Inflation is at a record high, the highest it’s been since 1981. The last several months have been daunting; inflation soared, the price of goods skyrocketed, and your paycheck doesn’t go as far as it used to. The consumer price index (CPI) rose 8.5% in the last 12 months, and economists still predict that inflation will continue to climb with the looming potential for a U.S. recession. On top of this, the effect of U.S. inflation has global impacts.
You’re not alone if you’ve questioned how you will afford everything. But fear not; it may be the perfect time to ask your boss for a raise. With the labor shortages of 2021 and the Great Resignation continuing to echo into this year, your leveraging power may be higher than you expect.
But how do you go about it?
Simply put, asking for a raise can feel awkward and intimidating. To ease the burden, we’ve prepared a simple guide to help you plan and prepare to ask for a raise.
Factor in a Cost-of-Living Adjustment
Discussing a cost-of-living adjustment (COLA) with your boss can be a straightforward route to bridging the topic of a raise. The cost of essentials like food, electricity, and gas have all increased, leaving little leftover for discretionary spending or saving. It is only reasonable that employers factor in the rise of costs with employees’ salaries. The Bureau of Labor Statistics records in the 12-month period ending in June 2022 that the wages and salaries for civilian workers increased by 5.3 percent and 5.7 percent for private industry workers. Although states and the federal government do not require employers to give a cost-of-living adjustment, referencing and using COLA and the Consumer Price Index (CPI) as bargaining tools in negotiating a higher salary can be beneficial and convincing. If your company does not offer you a cost-of-living adjustment, it may be time to consider looking for a new company that offers competitive salaries.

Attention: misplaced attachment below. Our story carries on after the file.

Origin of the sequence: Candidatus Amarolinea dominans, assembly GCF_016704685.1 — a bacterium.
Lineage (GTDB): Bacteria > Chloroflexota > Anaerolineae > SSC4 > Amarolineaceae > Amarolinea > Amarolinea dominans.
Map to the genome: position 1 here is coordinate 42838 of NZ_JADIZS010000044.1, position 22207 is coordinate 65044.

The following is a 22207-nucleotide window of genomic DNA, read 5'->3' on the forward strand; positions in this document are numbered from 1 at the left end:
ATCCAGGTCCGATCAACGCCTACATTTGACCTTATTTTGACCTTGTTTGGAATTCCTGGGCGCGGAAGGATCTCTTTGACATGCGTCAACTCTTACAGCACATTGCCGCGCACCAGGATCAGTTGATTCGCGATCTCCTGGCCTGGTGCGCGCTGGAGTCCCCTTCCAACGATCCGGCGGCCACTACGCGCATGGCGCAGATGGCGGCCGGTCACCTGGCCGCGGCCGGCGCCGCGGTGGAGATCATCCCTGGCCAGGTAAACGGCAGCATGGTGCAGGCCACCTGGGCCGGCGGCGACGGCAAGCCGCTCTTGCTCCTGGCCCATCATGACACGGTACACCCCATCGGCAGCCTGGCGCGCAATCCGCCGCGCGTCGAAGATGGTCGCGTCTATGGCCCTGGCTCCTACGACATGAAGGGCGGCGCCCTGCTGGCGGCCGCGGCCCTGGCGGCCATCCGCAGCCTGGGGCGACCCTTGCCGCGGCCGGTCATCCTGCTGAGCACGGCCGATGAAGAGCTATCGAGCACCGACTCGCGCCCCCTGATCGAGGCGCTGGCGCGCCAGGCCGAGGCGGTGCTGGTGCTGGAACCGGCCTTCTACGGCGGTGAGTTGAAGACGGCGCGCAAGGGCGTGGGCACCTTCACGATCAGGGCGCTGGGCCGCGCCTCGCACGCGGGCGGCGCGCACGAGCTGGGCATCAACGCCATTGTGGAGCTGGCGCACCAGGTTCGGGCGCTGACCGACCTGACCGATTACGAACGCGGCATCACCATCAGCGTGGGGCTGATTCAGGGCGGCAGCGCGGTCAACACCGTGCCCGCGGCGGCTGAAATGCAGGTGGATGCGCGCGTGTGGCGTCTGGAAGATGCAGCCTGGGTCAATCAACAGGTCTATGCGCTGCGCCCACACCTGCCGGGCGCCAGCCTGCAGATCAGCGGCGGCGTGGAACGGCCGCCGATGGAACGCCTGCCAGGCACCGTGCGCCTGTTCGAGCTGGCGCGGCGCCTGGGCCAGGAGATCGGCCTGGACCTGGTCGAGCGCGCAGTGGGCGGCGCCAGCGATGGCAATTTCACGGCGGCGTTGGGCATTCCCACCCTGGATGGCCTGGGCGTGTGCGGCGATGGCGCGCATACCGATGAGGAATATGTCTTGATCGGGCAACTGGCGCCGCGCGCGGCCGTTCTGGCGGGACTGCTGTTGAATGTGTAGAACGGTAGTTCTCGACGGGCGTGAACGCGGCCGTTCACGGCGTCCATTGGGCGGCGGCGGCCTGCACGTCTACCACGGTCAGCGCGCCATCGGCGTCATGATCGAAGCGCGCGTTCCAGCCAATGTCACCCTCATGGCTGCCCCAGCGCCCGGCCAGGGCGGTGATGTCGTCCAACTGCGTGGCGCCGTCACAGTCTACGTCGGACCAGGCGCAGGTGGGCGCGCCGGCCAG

Do Your Research
Before approaching your boss, research what a competitive salary is for your job role. You can use websites like Glassdoor and PayScale to measure your current salary against your job role or similar titles from the same industry. When using these tools, factor in your geographic area and years of experience to ensure that the salary data is correct. Certain geographic regions like New York or San Francisco may have a far higher salary for your role than your metropolitan area, so using the correct region will safeguard against sharing inaccurate information with your boss.
Show Your Value
Reflect on your achievements over the last year. Prepare a presentation that compiles your accomplishments and illustrates the value you have brought to your team and the organization. If you have access to the dollar amount of revenue that your work has brought to the company, include it to help visualize your ROI as an employee. Presenting this document when you meet with your boss will be beneficial for several reasons:
- Establishing your worth as an employee
- Keeping the meeting and salary negotiation structured
- Allowing you to drive the discussion
Determine What You Want